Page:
Generations Ahead is a local nonprofit organization that supports teen parents in the region and helps them access resources. Rich is adamant that TC High’s daycare needs to be reopened as soon as possible, and she is working with other organizations in the region to get it back.
Primarily, Rich is working alongside the The Great Start Collaborative of Traverse Bay’s Child Caring Now Initiative. The collaborative is working on a number of initiatives to increase the number of providers and teachers in the area and remove barriers for families to access quality child care, including the development of a request for proposal (RFP) that could be used to bring in a new provider to TC High’s daycare space.
Mary Manner, the coordinator for The Great Start Collaborative, is leading a group to create an RFP template that could be used by any organization seeking to bring in a child care provider for their employees or members of their community. It would be customizable for local organizations to adopt and insert their needs and values.
Manner and Rich had some preliminary conversations with TCAPS about giving the space a new life, and how the RFP for the TC High daycare would be managed has not yet been determined.
Respondents to the RFP would have to come up with a business plan for a daycare center in the current space at the high school.
The space is no longer licensed, but it’s all set to go to be licensed, plus there’s still equipment and supplies in the room that could be used for a new provider, Thomas-Hill said.
“If somebody can run programs for our teen parents at no cost to them, we’d be willing to let somebody use that space,” Thomas-Hill said.
The development of the RFP template is in its infant stages, but the plan is for it to be complete by March, Manner said.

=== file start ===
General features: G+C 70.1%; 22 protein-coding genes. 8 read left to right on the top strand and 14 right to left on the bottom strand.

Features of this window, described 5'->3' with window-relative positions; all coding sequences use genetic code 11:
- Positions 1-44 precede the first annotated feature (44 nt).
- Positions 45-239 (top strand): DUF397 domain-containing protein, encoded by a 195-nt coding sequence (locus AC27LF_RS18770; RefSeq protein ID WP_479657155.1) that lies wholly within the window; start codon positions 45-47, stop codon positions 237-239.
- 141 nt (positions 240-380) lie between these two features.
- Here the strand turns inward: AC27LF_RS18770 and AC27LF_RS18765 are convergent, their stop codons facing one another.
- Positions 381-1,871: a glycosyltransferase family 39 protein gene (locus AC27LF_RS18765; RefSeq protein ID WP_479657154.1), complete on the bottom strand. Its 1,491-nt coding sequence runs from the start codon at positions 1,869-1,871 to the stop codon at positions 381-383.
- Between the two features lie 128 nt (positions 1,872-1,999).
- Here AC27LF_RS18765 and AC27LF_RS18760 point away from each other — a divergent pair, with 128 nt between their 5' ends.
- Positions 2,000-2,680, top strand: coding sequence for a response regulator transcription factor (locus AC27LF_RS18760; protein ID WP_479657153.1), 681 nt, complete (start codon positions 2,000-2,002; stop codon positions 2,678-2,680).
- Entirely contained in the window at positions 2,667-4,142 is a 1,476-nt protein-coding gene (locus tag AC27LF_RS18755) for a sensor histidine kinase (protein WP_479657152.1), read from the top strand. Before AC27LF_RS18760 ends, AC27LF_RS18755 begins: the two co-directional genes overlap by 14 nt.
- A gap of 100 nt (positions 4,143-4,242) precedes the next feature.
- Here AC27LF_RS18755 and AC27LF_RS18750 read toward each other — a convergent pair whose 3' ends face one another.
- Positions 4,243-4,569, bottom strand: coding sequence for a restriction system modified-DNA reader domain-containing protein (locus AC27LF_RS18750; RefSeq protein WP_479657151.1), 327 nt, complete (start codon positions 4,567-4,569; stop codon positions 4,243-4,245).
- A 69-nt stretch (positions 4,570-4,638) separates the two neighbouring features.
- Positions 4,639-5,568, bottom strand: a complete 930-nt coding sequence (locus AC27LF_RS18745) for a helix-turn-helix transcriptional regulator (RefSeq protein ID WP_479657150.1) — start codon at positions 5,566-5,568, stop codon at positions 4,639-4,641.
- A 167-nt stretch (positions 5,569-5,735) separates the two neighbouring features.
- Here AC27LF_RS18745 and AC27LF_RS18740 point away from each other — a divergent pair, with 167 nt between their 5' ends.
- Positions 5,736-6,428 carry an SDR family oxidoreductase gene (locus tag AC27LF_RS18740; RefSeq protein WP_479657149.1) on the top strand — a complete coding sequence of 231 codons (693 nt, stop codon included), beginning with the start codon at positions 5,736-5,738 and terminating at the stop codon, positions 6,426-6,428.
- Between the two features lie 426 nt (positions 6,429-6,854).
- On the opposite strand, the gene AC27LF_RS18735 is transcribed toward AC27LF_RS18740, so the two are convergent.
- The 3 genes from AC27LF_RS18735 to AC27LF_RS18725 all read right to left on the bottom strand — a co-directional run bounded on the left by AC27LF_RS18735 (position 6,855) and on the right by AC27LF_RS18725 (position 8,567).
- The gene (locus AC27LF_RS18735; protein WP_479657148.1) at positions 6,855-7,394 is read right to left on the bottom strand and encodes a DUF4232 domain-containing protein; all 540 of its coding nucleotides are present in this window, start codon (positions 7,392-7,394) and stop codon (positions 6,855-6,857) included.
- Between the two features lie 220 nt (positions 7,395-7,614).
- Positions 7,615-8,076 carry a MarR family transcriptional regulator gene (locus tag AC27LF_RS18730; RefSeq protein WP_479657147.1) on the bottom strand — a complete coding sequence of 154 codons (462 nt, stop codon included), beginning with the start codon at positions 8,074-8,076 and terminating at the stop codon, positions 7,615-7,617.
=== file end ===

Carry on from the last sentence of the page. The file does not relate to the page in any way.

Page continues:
As for the space at TC High, that could be primarily for teen parents at the school, but also for local parents, including those who could pay tuition, to address the wider need for child care in the region and make it more cost-effective.
“We have a critical need to serve student parents, but we have a larger need in our community,” Manner said. “There could be value added if the facility were large enough that we could also accept families paying tuition or families in a publicly funded program.”
The goal is for a provider to respond to the RFP and reopen the daycare by the start of next school year, Manner said.
But the need for the daycare to return is more urgent than that, and the sooner someone could open it back up, the better, Rich said.
Not only was the daycare at TC High free, it also gave teen parents attending the school the opportunity to learn from trained childcare professionals and be close to their children throughout the school day.
For parents of younger babies, that meant being able to breastfeed or bond with their infants.
With the daycare at TC High gone, those immediate benefits for the parents and the babies vanished.
But longer-term consequences linger as well: The daycare at TC High gave teen parents a secure avenue to continue their education, but without it, some have had to drop out, which has long-term socioeconomic impacts on them and their children, Rich said.
“We are failing our young parents right now and, ultimately, their children by not providing this,” Rich said. “It’s unacceptable.”